- As coronavirus disease COVID-19 continues to spread, MSF teams will now respond in France.
- MSF teams will support the French health authorities, and will focus on detecting and managing cases of coronavirus disease among vulnerable people.
- People including migrants and the homeless are at particular risk, and our teams will work to ensure people will have access to diagnosis and care.
Paris – Faced with the spread of the COVID-19 pandemic, the French health system is strengthening its capacity to prevent and treat cases. This week, in consultation with France’s health authorities, Médecins Sans Frontières (MSF) is setting up activities to help detect and manage COVID-19 cases among the most vulnerable populations in Paris and the surrounding region.
People in precarious situations, such as migrants, the homeless and unaccompanied minors, are particularly vulnerable to the pandemic. Whether they live in substandard housing or in overcrowded, makeshift encampments, unsanitary environments like these foster the spread of the virus among people often already in poor health brought on by their living conditions, and excluded from healthcare systems.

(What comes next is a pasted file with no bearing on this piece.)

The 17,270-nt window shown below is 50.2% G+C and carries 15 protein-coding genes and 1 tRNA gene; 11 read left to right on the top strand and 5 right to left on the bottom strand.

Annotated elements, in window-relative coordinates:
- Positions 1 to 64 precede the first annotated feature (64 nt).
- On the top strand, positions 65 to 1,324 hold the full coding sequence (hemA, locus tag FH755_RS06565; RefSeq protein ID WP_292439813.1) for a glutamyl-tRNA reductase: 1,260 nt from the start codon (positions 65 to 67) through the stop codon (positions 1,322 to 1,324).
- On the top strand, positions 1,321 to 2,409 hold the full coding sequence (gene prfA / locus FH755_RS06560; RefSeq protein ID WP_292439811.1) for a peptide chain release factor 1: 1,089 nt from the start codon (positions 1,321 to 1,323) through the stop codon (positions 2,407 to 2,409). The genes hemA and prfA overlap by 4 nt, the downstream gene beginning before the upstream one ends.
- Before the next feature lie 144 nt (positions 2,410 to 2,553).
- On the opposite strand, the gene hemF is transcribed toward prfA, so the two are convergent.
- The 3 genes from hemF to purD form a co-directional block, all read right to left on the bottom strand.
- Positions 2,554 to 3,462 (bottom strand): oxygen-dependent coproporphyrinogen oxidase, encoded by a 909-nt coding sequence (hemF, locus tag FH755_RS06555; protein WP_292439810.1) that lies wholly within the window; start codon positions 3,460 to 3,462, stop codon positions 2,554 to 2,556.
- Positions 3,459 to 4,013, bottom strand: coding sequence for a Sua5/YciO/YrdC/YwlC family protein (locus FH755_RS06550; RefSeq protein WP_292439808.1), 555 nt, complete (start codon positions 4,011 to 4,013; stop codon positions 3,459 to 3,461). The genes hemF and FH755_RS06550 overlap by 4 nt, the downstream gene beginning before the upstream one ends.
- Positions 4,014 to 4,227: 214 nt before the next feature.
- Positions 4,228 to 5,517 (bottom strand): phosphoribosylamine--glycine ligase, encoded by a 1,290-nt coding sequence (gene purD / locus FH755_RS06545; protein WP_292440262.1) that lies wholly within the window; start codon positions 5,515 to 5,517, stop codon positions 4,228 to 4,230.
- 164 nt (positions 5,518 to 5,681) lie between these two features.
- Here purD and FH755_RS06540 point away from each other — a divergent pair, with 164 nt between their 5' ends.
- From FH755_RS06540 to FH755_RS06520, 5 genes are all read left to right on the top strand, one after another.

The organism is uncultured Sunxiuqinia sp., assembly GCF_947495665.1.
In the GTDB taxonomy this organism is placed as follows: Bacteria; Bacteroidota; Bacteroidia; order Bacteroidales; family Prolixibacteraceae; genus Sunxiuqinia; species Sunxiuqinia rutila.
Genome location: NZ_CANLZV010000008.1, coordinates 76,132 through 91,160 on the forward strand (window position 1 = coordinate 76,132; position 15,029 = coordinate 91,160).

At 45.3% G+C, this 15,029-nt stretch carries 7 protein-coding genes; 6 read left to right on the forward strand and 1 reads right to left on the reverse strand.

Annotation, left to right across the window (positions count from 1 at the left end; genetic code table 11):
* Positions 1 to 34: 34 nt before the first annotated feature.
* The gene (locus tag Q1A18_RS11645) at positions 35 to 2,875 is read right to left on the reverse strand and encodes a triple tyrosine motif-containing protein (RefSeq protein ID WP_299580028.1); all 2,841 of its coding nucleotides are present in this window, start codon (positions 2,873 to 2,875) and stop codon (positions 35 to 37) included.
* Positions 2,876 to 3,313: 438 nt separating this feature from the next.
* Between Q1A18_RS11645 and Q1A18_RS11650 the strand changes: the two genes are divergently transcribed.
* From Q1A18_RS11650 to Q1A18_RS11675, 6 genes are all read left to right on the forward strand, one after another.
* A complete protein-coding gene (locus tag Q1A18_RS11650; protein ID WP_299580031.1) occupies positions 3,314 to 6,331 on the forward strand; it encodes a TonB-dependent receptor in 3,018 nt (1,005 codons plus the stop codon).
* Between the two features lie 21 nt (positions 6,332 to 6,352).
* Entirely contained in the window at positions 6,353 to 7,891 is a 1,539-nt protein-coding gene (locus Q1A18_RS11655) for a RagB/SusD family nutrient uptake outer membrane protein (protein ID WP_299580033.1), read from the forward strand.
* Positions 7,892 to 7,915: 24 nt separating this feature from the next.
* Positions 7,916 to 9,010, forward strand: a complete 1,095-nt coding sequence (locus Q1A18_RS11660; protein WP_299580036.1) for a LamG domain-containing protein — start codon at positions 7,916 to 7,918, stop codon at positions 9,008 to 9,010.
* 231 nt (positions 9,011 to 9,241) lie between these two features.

In the context of the coronavirus pandemic, we are particularly concerned about the fate of people in precarious situations.Pierre Mendiharat, MSF deputy operations director
“In the context of the coronavirus pandemic, we are particularly concerned about the fate of people in precarious situations,” explains Pierre Mendiharat, MSF’s deputy operations director. “If nothing is done to detect and isolate cases, the disease risks spreading among them rather quickly. And even more so, as these people who live on the margins of services available to the general population can be difficult to reach.”
MSF teams are currently working out the details of our activities with partner medical-social associations and the Île-de-France Regional Health Agency. They will include mobile consultations and screening to be able to reach the most vulnerable, and support with diagnosis, isolation and case management in both existing and prospective shelters.
“Our contribution in France is part of initiatives MSF has already launched in other countries, in Italy, for example, and those our teams may develop in the weeks to come in countries where we already had projects before COVID-19 broke out,” says Mendiharat.
Our teams are also continuing to deliver medical care around the world, although this assistance is under threat in many places due to travel restrictions and constraints on the movement of people and goods.
MSF provides assistance in 70 countries across the world. In France, MSF organises initiatives to help provide support and shelter to unaccompanied minors in Paris and the surrounding area, Marseille and other regions of France.